Archive for January, 2010|Monthly archive page

“You can put a Panamanian golden frog in the same basket as a panda.”

In Finer Points, Interviews on January 21, 2010 at 11:29 pm

Ailuropoda melanoleuca

When you speak with some amphibian conservationists and ask them directly why people should care about extinction threats, many of them will tell you that frogs are valuable because they are an “indicator species.” This term can have various meanings but among them is that it refers to a species that is sensitive to changes in the ecosystem and can therefore be a gauge of environmental degradation. The favored analogy is that frogs are the “canary in a coal mine.” This phrase has been used by countless news outlets including NPR, The Washington Times, and The New York Times (all the way back in 1992), and time and again the source of the analogy is not the clever journalist but the scientists being interviewed themselves. It has become so ubiquitous that it feels almost sacrilegious to read Martha Crump (who may have one of the greatest natural history book titles in existence to her name: Headless Males Make Great Lovers, a tour of sexual cannibalism and other incredible behaviors from sea cucumbers to bats) and James Collins’ section of their 2009 book, Extinction in Our Times, that disputes the scientific premise behind the whole canary-in-the-coal-mine analogy.

In order for amphibians to truly qualify as ecological indicators they would need to meet at least ten criteria, according to Crump and Collins. These range from “background variation in species diversity and population density of the indicators should not be so great as to mask significant variation…” to “the group’s characteristics…should change quickly with environmental changes that might also affect the remaining biota and the ecosystem as a whole…”. According to the authors and a handful of other researchers, amphibians don’t meet any of the criteria and there is no evidence to suggest that frogs are any better than other species at indicating biodiversity or ecological health.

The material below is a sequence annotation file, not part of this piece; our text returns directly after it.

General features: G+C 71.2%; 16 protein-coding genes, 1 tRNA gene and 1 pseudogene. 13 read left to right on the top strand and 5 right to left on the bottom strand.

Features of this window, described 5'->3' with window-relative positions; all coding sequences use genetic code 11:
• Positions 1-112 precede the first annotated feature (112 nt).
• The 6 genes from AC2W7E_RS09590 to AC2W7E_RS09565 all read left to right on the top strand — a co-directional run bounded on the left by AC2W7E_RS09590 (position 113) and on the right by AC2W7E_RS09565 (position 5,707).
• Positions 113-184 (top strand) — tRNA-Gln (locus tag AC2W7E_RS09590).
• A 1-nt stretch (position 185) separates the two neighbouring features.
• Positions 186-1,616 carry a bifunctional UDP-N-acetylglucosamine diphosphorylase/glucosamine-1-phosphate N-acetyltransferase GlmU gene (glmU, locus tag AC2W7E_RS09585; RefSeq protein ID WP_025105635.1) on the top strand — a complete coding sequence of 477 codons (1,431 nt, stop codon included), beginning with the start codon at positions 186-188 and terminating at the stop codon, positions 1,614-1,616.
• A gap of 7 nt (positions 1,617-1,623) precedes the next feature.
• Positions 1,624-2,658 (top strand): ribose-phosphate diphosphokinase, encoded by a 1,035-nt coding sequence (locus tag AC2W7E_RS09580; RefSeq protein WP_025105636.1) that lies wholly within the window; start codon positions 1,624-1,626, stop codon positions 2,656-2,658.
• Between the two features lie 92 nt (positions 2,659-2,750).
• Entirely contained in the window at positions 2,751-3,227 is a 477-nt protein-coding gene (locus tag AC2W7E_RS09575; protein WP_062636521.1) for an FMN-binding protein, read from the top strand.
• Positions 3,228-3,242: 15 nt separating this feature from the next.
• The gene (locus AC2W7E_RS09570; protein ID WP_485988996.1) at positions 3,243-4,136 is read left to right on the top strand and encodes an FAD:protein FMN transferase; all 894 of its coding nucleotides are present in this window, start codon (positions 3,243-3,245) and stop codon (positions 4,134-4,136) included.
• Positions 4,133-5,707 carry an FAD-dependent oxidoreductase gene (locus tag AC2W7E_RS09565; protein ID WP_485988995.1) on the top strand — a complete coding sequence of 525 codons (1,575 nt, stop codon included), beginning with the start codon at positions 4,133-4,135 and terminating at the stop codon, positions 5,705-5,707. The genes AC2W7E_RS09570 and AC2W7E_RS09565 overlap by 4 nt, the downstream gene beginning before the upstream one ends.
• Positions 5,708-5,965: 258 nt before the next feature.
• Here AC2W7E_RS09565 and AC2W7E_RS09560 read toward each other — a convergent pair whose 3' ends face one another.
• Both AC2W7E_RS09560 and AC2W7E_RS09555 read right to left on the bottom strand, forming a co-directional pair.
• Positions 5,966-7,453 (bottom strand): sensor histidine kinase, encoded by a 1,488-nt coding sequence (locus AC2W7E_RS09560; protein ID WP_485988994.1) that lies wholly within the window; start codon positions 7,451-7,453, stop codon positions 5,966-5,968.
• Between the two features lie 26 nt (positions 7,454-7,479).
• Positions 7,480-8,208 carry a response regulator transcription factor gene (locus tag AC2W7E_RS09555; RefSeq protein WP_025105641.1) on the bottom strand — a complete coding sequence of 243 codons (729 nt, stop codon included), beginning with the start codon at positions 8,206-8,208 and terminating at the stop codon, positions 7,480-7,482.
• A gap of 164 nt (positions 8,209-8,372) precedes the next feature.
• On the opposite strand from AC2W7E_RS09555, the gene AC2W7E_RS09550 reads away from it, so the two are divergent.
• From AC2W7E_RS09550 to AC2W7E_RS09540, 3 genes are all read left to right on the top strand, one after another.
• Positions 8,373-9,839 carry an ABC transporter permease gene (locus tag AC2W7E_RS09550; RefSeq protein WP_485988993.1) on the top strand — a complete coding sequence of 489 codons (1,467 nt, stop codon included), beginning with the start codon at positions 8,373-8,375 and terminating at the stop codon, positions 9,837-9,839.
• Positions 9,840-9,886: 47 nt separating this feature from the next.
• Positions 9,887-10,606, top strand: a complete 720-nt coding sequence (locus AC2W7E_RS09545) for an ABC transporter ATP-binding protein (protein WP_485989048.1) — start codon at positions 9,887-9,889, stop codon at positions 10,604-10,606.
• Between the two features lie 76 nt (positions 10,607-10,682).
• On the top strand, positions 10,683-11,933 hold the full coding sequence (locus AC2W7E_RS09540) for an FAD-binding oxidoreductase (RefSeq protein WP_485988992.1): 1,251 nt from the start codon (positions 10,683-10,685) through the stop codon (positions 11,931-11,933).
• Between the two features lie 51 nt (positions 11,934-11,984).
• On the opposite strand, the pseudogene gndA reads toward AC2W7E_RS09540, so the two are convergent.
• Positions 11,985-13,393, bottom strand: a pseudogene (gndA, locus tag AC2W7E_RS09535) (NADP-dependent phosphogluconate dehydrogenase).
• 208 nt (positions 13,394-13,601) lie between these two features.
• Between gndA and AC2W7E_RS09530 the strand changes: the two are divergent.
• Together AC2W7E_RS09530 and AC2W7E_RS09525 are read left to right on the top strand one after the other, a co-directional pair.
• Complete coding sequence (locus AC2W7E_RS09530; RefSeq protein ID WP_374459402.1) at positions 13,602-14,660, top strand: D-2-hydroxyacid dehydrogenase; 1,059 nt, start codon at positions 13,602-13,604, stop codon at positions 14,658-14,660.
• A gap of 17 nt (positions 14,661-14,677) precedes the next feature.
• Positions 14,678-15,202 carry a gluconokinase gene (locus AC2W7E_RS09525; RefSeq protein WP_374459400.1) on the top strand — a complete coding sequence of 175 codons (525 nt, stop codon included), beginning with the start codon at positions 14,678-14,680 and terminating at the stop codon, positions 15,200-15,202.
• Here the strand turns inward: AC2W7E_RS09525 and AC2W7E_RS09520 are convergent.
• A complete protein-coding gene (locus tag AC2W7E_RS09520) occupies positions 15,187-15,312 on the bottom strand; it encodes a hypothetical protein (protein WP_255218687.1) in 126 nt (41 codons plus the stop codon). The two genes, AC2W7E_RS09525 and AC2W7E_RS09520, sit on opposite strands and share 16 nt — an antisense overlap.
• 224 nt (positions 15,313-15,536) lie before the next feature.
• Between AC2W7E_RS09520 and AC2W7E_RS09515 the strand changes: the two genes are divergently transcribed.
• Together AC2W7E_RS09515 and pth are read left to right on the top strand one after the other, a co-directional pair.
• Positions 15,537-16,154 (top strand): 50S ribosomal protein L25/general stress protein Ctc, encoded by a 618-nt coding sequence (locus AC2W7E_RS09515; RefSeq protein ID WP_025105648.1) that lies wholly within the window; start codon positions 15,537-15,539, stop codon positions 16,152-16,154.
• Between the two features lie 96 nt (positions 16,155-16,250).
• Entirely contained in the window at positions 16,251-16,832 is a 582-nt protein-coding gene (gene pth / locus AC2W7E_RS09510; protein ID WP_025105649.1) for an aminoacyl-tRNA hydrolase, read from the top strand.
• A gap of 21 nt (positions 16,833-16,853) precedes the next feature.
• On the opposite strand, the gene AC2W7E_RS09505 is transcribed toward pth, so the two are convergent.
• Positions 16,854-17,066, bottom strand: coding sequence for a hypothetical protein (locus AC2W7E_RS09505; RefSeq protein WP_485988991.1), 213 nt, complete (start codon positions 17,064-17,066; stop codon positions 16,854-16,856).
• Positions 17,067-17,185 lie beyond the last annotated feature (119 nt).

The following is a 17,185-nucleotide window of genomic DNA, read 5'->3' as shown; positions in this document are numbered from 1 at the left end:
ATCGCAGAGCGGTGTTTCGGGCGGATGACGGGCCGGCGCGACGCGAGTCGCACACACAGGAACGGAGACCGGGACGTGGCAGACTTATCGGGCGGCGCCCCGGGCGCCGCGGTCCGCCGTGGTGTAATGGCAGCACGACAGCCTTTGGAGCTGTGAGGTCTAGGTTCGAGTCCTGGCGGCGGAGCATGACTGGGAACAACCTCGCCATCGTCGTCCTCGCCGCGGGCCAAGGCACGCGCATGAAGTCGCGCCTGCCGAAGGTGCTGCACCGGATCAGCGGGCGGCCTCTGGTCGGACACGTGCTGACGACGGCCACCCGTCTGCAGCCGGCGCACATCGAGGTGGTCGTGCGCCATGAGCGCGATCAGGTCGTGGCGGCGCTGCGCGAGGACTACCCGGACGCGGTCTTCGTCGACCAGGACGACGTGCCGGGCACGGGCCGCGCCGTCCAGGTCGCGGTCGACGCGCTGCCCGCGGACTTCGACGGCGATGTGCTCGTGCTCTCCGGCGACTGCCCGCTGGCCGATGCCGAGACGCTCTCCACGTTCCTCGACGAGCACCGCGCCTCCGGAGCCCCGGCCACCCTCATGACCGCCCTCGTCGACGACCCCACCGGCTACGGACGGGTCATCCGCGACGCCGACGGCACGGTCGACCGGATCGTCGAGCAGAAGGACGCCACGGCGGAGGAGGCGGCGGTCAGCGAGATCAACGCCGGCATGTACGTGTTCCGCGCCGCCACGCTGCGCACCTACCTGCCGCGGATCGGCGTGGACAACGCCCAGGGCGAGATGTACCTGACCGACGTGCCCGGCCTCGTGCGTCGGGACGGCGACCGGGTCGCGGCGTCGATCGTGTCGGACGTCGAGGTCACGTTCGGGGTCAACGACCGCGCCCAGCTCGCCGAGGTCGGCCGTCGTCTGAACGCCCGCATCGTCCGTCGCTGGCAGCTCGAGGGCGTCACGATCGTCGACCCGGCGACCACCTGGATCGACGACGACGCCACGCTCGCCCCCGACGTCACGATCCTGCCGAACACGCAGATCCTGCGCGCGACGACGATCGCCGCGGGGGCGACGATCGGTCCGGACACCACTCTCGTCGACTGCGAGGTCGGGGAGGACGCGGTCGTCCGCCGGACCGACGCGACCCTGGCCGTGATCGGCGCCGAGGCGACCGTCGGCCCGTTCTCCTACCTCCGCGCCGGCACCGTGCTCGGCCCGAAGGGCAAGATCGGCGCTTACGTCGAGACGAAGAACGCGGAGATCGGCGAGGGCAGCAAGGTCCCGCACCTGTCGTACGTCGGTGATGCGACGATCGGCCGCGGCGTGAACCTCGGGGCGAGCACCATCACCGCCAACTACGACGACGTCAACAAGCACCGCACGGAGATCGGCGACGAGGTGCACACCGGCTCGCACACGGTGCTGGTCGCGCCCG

So why is this analogy still around, haunting nearly every article on amphibian declines? The truth seems to be that it has found continued use by amphibian conservationists because it’s been a pretty great marketing tool for their cause. According to Kathryn Phillips, author of Tracking the Vanishing Frogs: An Ecological Mystery, “By linking the frog to this classic story, scientists not only captured journalists’ and their readers attention, but managed to elevate the lowly frog’s status from simple hairless creatures to benevolent and important herald.”

This issue opens up a much wider one about the major role that communications plays in conservation efforts. For better or for worse, conservationists are dependent on people like you to care about an animal or place in order to get money for their research and initiatives. Can this lead to compromising behavior or exaggerations on their part? As the recent global-warming-email-fiasco or decades long amphibian/canary campaign seems to indicate, sometimes it can. But there’s still no way to get around the symbiotic nature between conservation and communications even if this relationship will sometimes challenge the integrity of a handful of scientists.